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Glycolysis yields 2 net ATPs. However, gluconeogenesis (lactate->pyruvate->glucose) costs 6 ATP, with a total net loss of 4 ATP.

Does the body not care about the net loss because of the potential energy from glucose to yield up to 38 ATP?

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  • $\begingroup$ Welcome to SE Biology. As a new contributor you should do some research before posting here, as outlined in the Help on Asking Questions. In this case you might like to ask yourself (1) Why do cells make ATP if not to use it? (2) What is the purpose of gluconeogenesis by the liver — what is the product, for what tissues is it destined, and what would happen if it did not occur? Even if you cannot answer the question for yourself completely it would allow you to construct a more focussed question. $\endgroup$ – David Nov 16 '18 at 15:49
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The brain and also the erythrocytes need glucose to survive. Gluconeogenesis is one of the possibilities of the body to keep the glucose levels stable and to avoid hypoglycemia. The precursors needed come from amino acid and lipid metabolism, and is turned on, when the body has no energy sources available which can release glucose, like carbohydrates in the food or the degradation of glycogen.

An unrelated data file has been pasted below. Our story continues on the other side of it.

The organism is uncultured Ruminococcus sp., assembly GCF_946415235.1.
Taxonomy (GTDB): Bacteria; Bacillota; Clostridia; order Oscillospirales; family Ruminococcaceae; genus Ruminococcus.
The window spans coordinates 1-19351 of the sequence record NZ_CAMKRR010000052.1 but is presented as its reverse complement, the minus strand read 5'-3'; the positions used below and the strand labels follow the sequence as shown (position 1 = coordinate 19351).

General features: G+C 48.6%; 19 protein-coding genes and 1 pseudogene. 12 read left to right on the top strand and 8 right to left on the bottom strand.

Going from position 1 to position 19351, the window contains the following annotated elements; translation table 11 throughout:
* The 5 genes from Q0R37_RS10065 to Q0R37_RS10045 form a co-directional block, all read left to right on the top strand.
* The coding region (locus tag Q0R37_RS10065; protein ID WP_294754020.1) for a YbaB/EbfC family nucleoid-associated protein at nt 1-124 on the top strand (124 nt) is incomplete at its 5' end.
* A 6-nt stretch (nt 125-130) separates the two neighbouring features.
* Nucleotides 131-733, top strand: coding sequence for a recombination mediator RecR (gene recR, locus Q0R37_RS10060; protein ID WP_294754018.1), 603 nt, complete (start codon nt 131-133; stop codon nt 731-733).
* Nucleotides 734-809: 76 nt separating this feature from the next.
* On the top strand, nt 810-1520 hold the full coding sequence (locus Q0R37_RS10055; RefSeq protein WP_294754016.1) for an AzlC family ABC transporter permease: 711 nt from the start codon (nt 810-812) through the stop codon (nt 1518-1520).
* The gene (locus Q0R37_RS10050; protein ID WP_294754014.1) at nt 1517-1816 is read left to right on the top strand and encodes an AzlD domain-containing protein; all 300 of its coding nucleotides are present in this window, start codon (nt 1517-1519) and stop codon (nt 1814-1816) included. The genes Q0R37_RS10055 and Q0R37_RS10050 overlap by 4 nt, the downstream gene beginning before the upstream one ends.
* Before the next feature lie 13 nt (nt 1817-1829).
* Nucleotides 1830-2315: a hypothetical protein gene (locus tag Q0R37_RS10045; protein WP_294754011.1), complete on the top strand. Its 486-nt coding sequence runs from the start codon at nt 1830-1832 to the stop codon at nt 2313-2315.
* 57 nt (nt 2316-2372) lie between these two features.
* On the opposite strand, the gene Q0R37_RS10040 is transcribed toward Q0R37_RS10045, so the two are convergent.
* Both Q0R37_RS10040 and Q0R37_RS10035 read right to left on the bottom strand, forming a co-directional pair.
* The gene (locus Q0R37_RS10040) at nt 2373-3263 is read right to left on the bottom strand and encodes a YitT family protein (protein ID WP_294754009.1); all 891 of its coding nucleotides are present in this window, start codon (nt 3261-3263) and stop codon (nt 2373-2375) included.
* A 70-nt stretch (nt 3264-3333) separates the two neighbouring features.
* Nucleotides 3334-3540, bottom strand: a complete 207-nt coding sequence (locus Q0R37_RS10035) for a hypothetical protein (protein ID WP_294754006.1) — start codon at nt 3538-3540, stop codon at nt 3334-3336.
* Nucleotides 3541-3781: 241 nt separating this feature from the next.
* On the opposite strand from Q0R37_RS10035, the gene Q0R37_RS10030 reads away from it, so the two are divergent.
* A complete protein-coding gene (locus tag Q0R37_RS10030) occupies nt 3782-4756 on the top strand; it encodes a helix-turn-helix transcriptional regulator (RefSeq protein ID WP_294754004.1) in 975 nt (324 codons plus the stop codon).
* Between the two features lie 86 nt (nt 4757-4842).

As you said, it comes at a price, making glucose itself costs a lot of energy. This process is available to maintain the level of glucose, which shows the importance of it.

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  • $\begingroup$ One point worth mentioning. Lactate produced by anaerobic utilization of glucose in erythrocytes can be recycled so there is little or no net requirement for glucose. The need of the brain is for net glucose as this is completely oxidized and no lactate is excreted from the tissue. $\endgroup$ – David Nov 16 '18 at 15:56
  • $\begingroup$ On another note- you might wish to reference this answer, or I'll banner it ;-) $\endgroup$ – AliceD Nov 22 '18 at 7:58

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